Uber Technologies Inc. announced an eight-member public policy advisory board Wednesday to help win over governments across the world.

The board includes Ray LaHood, a former Republican lawmaker and President Barack Obama’s first Secretary of Transportation, and Melody Barnes, a former director of the Domestic Policy Council in the Obama White House. The other six members of the board reflect Uber’s international reach. They include Roberto Danino, the former prime minister of Peru, Princess Reema bint Bandar Al Saud, a Saudi Arabian princess and entrepreneur and Neelie Kroes, Netherlands special envoy for startups and a former European Commission vice president.

Neelie Kroes
Neelie Kroes
Photographer: Jason Alden/Bloomberg

As Uber has expanded around the world, it has fought openly with local governments. In some cases, it has moved into cities by avoiding harsh taxi regulations. Now, the company is trying to take a more cooperative approach. It is positioning itself as a supplement to public transportation, and has said it hopes to take cars off the road by expanding its carpooling service.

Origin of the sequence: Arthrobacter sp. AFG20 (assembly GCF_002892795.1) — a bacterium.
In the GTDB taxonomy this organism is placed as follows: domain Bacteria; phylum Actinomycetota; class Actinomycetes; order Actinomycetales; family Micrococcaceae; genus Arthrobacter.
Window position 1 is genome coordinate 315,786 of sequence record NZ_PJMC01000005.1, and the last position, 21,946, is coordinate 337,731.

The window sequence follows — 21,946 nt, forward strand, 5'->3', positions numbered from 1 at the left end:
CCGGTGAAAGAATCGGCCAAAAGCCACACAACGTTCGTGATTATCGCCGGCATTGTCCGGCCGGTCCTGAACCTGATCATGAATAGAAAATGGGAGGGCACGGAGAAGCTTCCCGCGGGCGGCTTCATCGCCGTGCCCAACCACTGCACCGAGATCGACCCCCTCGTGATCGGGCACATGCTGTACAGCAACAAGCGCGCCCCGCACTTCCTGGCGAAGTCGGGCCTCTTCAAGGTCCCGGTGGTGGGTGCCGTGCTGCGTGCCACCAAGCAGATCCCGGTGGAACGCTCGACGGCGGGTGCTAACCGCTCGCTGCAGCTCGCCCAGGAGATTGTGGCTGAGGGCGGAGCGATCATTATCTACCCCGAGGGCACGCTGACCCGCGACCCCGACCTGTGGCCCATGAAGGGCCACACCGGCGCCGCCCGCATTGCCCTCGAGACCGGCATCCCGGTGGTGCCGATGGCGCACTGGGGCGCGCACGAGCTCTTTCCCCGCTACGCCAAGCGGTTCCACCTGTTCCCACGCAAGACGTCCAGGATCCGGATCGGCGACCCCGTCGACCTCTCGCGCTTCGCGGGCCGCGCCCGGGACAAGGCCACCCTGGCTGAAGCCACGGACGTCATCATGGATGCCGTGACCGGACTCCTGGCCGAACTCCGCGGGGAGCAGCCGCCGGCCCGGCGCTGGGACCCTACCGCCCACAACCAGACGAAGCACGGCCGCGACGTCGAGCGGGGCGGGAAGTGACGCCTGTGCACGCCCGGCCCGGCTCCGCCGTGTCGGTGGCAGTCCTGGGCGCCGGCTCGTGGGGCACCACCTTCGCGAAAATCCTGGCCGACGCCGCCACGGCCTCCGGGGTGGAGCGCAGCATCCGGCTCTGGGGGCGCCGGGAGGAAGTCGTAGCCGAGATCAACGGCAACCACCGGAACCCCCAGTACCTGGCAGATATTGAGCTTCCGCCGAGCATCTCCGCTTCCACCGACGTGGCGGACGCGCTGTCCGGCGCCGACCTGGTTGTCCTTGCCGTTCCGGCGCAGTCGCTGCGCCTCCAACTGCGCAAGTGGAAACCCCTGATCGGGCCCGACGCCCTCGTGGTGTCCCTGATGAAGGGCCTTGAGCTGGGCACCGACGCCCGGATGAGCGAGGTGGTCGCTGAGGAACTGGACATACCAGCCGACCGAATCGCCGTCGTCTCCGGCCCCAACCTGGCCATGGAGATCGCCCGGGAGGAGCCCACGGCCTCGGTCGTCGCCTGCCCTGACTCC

“Smartphone apps like Uber can significantly improve transportation in cities at no extra cost to the taxpayer,” Uber’s Chief Advisor David Plouffe wrote in a statement.

The board will meet twice a year. Members are getting compensated with equity in the company, an Uber spokesman said, declining to specify the amount or value of the shares they’re receiving.

The San Francisco-based ride hailing company that was last valued at $62.5 billion has named a high-powered board once before. The company has a U.S. safety advisory board, which includes the former Boston Police Commissioner Ed Davis and Margaret Richardson, the former chief of staff to then-U.S. Attorney Eric Holder.

Those board members have helped Uber weather crises. When an Uber driver in Kalamazoo, Michigan, allegedly went on a shooting spree, Davis represented the company to put the incident in context. Kroes, although not yet an advisory board member, came to the company’s defense last year when a Brussels court banned cars using Uber’s taxi application. “If Brussels authorities have a problem with Uber, they should find a way to help them comply with standards,” said said at the time.

Before it's here, it's on the Bloomberg Terminal. LEARN MORE